OHM leader Laszlo Toroczkai told several hundred supporters, including members of vigilante groups, that the event was a "demonstration for order" and against "gypsy crime".
Toroczkai said Hungarians must be defended from "gypsy terrorists" and blasted other political parties for their "political correctness" as well as the authorities.
"We are here because the state failed to protect us," said Toroczkai.
Toroczkai, 41, was formerly a vice-president of the nationalist Jobbik party but left to form OHM after last year's parliamentary elections when Prime Minister Viktor Orban's Fidesz party won by a landslide and Jobbik's vote declined.
Mayor of a small town close to Hungary's southern border with Serbia where Orban erected a razorwire fence in 2015 to keep out migrants, Toroczkai accused Jobbik of abandoning its radical policies.
Between 2006 and 2009 Jobbik, whose then leader set up a militia group called the Magyar Garda, enjoyed a surge in popularity that helped it enter both the European and Hungarian parliaments.
The Magyar Garda held intimidating marches in Roma neighbourhoods around Hungary until it was banned in 2009.
"We have been afraid for days before Torockai's demonstration of what might happen," a member of the ethnic-Roma community in Torokszentmiklos told AFP without giving her name.
Last week Toroczkai, who is linked to several vigilante groups in Hungary, announced the formation of a new uniformed militia called the "National Legion" that he said would teach self-defence and basic military skills.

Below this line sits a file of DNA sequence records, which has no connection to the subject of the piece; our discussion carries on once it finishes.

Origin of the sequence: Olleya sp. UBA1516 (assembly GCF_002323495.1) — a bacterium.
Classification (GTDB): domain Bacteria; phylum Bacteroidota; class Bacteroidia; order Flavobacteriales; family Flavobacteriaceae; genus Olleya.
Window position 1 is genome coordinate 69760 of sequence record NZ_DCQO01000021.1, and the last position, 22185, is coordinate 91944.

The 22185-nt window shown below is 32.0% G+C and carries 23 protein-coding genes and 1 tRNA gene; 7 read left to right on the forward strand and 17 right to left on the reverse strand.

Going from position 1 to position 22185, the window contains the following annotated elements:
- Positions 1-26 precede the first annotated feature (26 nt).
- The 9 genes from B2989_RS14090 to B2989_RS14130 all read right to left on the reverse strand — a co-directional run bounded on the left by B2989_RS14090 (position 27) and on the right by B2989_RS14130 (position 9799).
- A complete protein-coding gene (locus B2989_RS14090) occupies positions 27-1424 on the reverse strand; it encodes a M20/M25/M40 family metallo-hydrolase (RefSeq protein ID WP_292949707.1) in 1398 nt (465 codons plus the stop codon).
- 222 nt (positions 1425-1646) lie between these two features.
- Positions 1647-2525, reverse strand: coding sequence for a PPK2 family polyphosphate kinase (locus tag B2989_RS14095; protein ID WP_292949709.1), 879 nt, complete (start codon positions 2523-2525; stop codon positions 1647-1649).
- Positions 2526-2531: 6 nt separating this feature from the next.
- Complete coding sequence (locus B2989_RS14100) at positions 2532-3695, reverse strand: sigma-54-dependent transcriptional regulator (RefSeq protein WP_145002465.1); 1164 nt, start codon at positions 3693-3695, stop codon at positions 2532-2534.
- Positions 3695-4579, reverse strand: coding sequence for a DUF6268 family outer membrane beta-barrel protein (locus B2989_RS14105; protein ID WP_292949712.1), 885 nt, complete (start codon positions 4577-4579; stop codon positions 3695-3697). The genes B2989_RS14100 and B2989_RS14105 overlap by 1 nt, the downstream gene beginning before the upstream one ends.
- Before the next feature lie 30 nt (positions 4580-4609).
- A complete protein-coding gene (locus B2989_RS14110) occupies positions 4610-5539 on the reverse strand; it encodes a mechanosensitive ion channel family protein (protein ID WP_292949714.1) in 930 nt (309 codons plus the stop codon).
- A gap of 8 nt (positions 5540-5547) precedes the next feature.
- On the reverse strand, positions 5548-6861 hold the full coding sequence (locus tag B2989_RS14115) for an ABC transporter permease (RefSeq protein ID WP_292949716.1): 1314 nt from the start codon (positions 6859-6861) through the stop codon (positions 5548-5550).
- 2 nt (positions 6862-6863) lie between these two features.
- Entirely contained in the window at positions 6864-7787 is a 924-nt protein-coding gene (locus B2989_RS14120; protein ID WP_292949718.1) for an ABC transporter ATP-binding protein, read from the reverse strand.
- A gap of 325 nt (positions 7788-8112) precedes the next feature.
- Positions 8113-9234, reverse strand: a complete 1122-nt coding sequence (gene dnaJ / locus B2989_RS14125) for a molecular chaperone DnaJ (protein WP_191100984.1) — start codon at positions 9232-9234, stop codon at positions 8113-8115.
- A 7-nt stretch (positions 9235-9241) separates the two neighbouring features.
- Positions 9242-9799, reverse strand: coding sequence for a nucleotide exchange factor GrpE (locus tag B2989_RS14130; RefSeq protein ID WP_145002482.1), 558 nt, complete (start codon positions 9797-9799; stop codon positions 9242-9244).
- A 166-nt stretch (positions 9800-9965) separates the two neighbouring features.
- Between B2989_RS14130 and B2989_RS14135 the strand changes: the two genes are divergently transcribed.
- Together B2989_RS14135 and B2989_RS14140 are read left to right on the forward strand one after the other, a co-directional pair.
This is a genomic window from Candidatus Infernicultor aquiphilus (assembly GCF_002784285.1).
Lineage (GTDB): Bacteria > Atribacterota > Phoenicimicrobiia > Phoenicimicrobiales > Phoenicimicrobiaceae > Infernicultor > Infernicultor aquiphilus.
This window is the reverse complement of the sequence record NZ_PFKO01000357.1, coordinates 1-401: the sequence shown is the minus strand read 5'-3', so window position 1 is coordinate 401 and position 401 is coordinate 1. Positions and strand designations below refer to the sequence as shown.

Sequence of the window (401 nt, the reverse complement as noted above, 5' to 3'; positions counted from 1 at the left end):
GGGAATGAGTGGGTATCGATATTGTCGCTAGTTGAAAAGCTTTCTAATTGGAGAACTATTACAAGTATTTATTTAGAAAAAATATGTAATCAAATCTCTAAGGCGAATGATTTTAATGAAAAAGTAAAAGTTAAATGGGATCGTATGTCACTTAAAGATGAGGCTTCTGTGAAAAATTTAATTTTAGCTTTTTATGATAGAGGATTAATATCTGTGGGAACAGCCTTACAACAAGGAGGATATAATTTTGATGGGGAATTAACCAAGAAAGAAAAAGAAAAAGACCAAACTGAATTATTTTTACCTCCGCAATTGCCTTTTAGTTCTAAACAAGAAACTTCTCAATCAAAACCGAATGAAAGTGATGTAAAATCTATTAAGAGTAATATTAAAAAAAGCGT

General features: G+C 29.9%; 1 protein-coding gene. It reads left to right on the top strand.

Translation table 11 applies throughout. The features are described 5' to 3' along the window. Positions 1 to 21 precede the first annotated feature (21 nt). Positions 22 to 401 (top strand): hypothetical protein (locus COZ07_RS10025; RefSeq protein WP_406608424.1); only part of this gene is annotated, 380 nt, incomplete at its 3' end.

Toroczkai said the group wanted to continue the "idealism" of the Magyar Garda.
He has previously called for the banning of mosques in his town and said criminals should be sent to prison in Siberia.
OHM had planned to march through the town but police banned the parade.
The National Legion has been called the "new face of Hungarian fascism" by the Budapest-based European Roma Rights Centre non-governmental organisation.
Many in the ethnic-Roma community fear the return of militias to Hungarian streets and hark back to a wave of brutal, racially-motivated attacks a decade ago.
Six Roma including a five-year-old child were killed by neo-Nazis around Hungary between 2008 and 2009.
Often blamed for petty crime, the Roma, Hungary's largest ethnic minority, face widespread discrimination, poverty and exclusion from mainstream society.
"OHM has replaced Jobbik on the far-right, and is following the same strategy that Jobbik applied to gain national popularity," Bulcsu Hunyadi, an analyst with the Political Capital think-tank, told AFP.
OHM is taking part in the European Parliament election May 26 but is not expected to win any of Hungary's 21 allocated seats.
"Their aim is provocation, and getting publicity through these events, OHM deliberately timed this stunt on the Roma issue for the last phase of the election campaign," said Hunyadi.